Last March, popular hip-hop mixtape service Spinrilla filed a lawsuit against the RIAA.
Spinrilla accused the music industry group of sending inaccurate DMCA takedown notices that waste resources and harm the site’s goodwill and reputation.
‘RIAA Doesn’t Listen’
The mixtape platform said the RIAA was using automated text-based searches instead of actually listening to tracks. As a result, the group allegedly reported non-infringing content. These inaccurate notices put Spinrilla users at risk of having their accounts terminated.
The RIAA swiftly responded to these allegations, assuring the court that it had the best intentions. The example of a ‘faulty’ takedown notice Spinrilla listed in the complaint was a legitimate claim and was sent in good faith, it countered.
On top of that, the music group said that Spinrilla had no case because the alleged DMCA abuse would only be relevant if the site removed the contested music track. That didn’t happen, as Spinrilla refused to take action. As such, the RIAA asked the court to dismiss the case.
Spinrilla disagreed and countered that RIAA’s interpretation of the DMCA is too narrow. The site doesn’t believe that content has to be removed to suffer damages. And even if that is the case, Spinrilla would like an injunction to prevent future false takedown notices.
Court Sides With RIAA
After hearing the arguments from both sides, US District Court Amy Totenberg ruled on the motion to dismiss this week. Without determining if the RIAA’s takedown notices were accurate or not, the Judge sided with the music industry group.
Based on earlier jurisprudence, it is clear that to argue takedown notice abuse and a violation of the DMCA’s ‘Section 512(f)’, Spinrilla has to show that it either ‘removed’ or ‘disabled’ the content in response.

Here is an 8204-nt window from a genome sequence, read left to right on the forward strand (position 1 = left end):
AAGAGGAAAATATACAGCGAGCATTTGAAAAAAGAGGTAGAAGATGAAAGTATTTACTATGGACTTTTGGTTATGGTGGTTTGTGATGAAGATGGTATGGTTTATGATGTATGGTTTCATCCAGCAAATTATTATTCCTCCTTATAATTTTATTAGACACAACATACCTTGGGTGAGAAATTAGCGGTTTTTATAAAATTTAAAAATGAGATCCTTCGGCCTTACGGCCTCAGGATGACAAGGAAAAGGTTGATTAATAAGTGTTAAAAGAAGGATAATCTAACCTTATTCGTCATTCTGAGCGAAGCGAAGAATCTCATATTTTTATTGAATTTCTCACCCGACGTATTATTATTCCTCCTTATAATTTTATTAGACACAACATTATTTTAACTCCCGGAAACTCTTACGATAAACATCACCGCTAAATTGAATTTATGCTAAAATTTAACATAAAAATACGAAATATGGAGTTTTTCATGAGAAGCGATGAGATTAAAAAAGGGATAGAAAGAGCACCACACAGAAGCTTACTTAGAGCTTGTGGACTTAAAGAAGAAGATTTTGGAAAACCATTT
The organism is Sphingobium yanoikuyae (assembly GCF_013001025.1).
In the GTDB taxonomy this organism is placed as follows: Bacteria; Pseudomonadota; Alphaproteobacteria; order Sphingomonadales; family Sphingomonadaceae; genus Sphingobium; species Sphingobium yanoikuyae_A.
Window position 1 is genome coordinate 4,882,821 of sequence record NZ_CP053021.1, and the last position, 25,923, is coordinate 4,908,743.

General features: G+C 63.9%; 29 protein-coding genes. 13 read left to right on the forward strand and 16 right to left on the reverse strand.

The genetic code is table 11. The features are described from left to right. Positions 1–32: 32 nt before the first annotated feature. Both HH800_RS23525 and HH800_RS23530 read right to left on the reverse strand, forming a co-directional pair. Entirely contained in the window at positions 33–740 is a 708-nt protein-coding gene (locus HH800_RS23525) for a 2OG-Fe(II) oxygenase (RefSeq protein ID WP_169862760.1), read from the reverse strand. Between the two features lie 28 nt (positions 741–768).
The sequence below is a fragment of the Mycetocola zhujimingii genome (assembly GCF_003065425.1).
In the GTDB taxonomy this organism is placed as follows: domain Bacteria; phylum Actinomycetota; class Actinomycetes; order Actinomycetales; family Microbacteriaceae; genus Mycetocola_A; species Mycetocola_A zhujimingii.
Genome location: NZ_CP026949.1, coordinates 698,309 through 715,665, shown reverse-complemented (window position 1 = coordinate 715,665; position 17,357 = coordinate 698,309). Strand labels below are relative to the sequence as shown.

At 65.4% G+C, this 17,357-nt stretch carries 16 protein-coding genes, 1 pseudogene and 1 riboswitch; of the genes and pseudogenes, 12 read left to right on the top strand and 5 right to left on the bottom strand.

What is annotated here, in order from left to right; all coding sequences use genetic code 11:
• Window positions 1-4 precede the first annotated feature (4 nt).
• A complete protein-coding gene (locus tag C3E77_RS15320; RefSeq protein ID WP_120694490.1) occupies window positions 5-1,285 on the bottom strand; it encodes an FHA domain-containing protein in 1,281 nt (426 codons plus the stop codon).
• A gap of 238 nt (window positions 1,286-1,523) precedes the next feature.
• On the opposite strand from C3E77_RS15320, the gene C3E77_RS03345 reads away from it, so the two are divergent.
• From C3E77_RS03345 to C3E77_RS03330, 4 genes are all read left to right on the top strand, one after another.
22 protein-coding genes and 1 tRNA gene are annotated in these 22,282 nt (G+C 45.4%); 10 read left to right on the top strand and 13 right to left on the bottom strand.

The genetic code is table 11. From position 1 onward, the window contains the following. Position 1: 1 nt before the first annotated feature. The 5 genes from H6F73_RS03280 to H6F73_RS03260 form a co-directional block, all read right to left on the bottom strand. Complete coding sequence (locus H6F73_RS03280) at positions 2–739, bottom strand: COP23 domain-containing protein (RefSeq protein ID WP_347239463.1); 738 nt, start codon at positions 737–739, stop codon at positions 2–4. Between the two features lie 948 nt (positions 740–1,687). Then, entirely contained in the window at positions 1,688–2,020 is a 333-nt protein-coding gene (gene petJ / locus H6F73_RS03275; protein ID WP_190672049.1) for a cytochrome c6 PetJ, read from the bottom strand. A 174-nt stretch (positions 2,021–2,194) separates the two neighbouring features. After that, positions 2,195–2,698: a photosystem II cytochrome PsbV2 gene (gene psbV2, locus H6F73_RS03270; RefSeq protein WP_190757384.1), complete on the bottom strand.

Put simply, someone can’t argue that a copyright holder sent false, abusive, or deceptive DMCA takedown notices if the content isn’t taken down.
Nothing Was Taken Down
In this case, Spinrilla complained about takedown notices the RIAA sent in 2019 and 2020. It specifically references one ‘non-infringing’ audio file which the group falsely asked to remove. However, the site never removed this file.
“[B]ecause Spinrilla contends that the audio file is not infringing, the Complaint does not allege that the audio file was removed or disabled as a result of the takedown notice,” Judge Totenberg writes.
“Rather, Spinrilla alleges it has been forced to spend time looking into each of the numerous takedown notices, resulting in ‘lost revenue’ and damage to its reputation and goodwill. These are not the types of damages recoverable under Section 512(f).”
The Judge says that even if the RIAA willingly requested the takedown of a non-infringing file, Spinrilla can’t claim damages. To do so, the file had to be removed or disabled.
“Spinrilla has failed to allege it took any of the actions involving removing or disabling access to the material required under Section 512(f) as necessary to state a claim under the DMCA for material misrepresentation and damages.”
Based on the above, Judge Totenberg sees no other option than to grant the RIAA’s motion for dismissal and to close the case.
This is another victory for the RIAA, whose notices came under the scrutiny of various parties last year. Earlier this month ISP Bright House Networks lost a similar case over ‘false’ takedown notices, and last November the court dismissed Charter’s takedown abuse claims as well.
The ISPs and Spinrilla are all engaged in separate legal battles against the RIAA and/or its members, which sued the companies for failing to terminate repeat infringers. Those cases remain ongoing.
A copy of US District Court Amy Totenberg’s ruling is available here (pdf)